With the announcement last month of Mauricio “Shogun” Rua’s successful shoulder surgery, the Brazilian legend has continued his legacy of becoming a mixed martial arts (MMA) medical marvel. It’s beyond evident that Shogun is injury prone. However, with the amount of punishment he’s received, many may consider it amazing that’s he’s not only still alive to talk about it but continues fighting professionally at the highest level on the biggest stage to this day. Throughout Shogun’s storied 30+ fight MMA career, he has faced countless setbacks via the much-maligned MMA Injury Bug.
Image created by Shayne Smith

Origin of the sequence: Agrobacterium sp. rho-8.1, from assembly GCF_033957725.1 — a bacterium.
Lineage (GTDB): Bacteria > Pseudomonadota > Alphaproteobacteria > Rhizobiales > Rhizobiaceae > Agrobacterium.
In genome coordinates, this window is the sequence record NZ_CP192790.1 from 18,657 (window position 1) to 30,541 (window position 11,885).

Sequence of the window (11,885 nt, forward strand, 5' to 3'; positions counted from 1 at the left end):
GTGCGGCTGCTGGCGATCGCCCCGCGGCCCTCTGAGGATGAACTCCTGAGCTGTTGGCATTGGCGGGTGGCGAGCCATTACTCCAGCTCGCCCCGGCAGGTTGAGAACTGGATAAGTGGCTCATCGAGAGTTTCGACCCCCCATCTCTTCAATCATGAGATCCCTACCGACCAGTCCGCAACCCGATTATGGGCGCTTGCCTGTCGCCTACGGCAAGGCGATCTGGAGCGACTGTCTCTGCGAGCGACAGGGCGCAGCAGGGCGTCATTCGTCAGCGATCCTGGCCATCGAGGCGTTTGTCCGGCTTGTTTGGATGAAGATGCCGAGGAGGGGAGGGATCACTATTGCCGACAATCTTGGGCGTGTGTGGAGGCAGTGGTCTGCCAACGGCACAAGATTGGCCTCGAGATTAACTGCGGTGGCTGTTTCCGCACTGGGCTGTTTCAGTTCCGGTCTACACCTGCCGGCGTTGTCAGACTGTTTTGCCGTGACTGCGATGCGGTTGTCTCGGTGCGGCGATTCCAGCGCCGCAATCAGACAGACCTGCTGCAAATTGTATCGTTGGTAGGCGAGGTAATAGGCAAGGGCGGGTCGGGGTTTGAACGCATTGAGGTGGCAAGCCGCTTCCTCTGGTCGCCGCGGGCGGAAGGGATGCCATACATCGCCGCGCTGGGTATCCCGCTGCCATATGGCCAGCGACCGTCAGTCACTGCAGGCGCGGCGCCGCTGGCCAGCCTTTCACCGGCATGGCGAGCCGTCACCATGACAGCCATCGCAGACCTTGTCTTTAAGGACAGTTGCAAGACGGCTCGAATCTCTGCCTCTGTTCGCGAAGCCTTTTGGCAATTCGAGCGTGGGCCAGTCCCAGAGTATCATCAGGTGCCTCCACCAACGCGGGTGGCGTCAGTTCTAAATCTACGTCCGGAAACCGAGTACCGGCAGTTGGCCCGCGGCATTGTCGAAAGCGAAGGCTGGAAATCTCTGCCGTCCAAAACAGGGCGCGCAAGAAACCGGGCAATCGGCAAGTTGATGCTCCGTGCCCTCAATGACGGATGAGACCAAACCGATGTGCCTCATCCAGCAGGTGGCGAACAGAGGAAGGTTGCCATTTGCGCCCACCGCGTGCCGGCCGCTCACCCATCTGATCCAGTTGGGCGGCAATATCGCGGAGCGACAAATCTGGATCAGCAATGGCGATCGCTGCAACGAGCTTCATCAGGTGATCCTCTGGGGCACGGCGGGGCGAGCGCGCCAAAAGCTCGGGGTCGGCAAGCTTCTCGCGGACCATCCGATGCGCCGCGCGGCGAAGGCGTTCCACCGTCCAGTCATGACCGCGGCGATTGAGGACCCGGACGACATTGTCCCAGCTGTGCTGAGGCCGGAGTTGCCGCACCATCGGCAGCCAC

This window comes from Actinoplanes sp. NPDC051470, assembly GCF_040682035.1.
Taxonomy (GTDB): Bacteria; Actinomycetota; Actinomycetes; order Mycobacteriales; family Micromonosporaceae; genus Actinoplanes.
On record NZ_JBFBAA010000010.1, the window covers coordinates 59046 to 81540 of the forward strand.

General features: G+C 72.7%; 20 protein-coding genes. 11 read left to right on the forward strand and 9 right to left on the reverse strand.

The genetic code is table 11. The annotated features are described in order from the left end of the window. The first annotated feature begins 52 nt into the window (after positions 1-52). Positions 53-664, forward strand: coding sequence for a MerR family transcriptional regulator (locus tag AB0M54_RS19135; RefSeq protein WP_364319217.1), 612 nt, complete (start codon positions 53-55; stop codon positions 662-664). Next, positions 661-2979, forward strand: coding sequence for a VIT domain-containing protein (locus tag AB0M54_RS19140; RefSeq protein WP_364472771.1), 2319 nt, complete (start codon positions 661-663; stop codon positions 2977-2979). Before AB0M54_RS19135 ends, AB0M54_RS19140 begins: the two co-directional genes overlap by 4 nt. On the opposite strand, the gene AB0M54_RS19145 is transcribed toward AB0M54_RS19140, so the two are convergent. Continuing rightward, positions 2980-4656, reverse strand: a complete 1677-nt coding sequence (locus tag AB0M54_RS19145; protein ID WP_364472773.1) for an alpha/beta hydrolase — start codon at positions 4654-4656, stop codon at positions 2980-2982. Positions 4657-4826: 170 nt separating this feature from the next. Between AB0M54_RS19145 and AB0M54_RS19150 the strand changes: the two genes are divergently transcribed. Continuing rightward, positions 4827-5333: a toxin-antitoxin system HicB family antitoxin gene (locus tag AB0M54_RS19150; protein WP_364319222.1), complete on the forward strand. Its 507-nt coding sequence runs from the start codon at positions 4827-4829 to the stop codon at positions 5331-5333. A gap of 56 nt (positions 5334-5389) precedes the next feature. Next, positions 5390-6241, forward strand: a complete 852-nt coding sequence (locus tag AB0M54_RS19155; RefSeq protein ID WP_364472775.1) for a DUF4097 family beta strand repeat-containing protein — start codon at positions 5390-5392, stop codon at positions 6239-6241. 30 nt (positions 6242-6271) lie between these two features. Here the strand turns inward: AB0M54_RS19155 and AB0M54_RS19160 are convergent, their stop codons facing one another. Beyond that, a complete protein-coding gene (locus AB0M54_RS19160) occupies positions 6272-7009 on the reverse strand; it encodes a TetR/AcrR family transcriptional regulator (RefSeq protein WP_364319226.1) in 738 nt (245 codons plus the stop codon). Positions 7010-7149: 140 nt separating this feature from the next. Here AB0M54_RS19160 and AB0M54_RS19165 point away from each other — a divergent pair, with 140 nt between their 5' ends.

Is the shoulder surgery the result of the necessary maintainance when it’s comes to fighting, or that of a washed up fighter? It’s obviously more than just another minor setback to his already legendary career, as it’s serious enough that won’t see him compete again until early 2016. At just 33 years of age, it seems like a regular procedure on the surface. However, to many fans, this is just another reason to make a declaration that Shogun’s best days as a fighter are clearly behind him. Perhaps even that he should retire. The most difficult issue concerning the Shogun situation is that he’s not even that old, although fight years are a completely different story. Many pundits accredit the overwhelming accumulation of damage to a combination of both his days sparring with the legendary Chute Boxe Academy and to the grueling losses he’s accumulated inside the Octagon. There is no doubt that Shogun’s time as a professional mixed Martial Artist has taken it’s toll on him physically. It remains to be seen what the cost are in association with winning those four UFC “Fight of the Night” performance bonuses. Is they to blame for why so many believe Shogun is well past his prime? This article provides a brief medial synopsis of the injuries the former UFC light heavyweight champion has accrued during his times as a professional fighter to further illustrate the determining as to when a fighter is potentially past his prime, and to prove that a fighter being near retirement isn’t solely dependant on age demographics. Shogun’s knees alone have faced more wear and tear than almost any fighter currently on the UFC roster with the exception of Dominick Cruz. The Brazilian first injured his anterior cruciate ligament training for his fight with Forrest Griffin at UFC 76. Trying to fight with injury, he blew out the ligament completely during the ensuing fight. The injury required surgery to correct and countless hours of rehabilitation. Upon rehabbing the lame leg for several months, he returned to training and unfortunately completely blew out his ACL. Another surgery and rehab regimen kept him on the sidelines until his UFC 93 bout with Mark Coleman which was nearly a year and a half after the fight with Griffin. While training for a rematch against Lyoto Machida, he once again injured his knee but against doctors orders, he went on to fight anyways. Despite winning in convincing fashion, the cause for celebration was curtailed by Rua’s need for immediate surgery. As a result it would be just over 10 months later before fans would see him make his Octagon return against Jon Jones. It was a fight that not only ended his title reign in devastating fashion but one where the fighter looked to be a shell of his former self for the first time. To put it simply, his knee imploded. And then it happened again. And then it happened once more for good measure. The surgical repair count needed to fix his knees quickly required three major surgeries in less than three years. However it must be noted that history had shown us MMA fans that Shogun can’t blame these injuries alone for hindering his dreams of becoming a UFC champion. Despite being plagued by the injury bug for a second time, Shogun went on to be UFC champion, however brief the title reign was. Unfortunately, it’s doubtful this time around that Shogun will reclaim his glory days of times past. As fans, we all hope he gets past these latest injury woes to become a contender once again. However as handicappers we have to take this as another indication that he is no longer capable of competing with the division’s elite.